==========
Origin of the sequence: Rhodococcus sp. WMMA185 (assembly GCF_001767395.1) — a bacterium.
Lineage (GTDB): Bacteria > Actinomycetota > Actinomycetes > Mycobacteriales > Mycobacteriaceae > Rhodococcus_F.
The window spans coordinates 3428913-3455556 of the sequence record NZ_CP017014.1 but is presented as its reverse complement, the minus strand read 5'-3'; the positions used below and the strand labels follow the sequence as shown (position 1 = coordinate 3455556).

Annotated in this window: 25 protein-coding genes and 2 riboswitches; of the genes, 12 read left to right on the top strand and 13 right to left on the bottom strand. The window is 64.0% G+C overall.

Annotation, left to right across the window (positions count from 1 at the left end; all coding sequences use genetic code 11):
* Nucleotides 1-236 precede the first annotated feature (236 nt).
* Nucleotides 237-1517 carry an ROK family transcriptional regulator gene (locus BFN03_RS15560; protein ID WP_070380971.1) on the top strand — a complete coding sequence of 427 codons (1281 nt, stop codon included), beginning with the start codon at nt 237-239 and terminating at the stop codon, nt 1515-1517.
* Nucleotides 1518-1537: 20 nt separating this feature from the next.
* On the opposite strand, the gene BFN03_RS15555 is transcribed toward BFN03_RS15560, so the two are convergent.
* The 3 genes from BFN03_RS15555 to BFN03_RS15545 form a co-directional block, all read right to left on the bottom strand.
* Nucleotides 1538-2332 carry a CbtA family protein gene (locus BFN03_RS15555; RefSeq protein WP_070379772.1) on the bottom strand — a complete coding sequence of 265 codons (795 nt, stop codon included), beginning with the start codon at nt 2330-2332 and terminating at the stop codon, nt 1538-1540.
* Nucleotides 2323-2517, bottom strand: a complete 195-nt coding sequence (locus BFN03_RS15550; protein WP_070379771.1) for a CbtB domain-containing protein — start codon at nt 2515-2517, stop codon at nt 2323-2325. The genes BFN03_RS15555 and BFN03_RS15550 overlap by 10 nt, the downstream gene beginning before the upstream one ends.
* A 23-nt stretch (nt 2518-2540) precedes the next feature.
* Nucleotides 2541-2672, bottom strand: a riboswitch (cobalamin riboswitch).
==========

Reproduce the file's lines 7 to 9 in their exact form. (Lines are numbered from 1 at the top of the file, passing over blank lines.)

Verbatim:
* Nucleotides 237-1517 carry an ROK family transcriptional regulator gene (locus BFN03_RS15560; protein ID WP_070380971.1) on the top strand — a complete coding sequence of 427 codons (1281 nt, stop codon included), beginning with the start codon at nt 237-239 and terminating at the stop codon, nt 1515-1517.
* Nucleotides 1518-1537: 20 nt separating this feature from the next.
* On the opposite strand, the gene BFN03_RS15555 is transcribed toward BFN03_RS15560, so the two are convergent.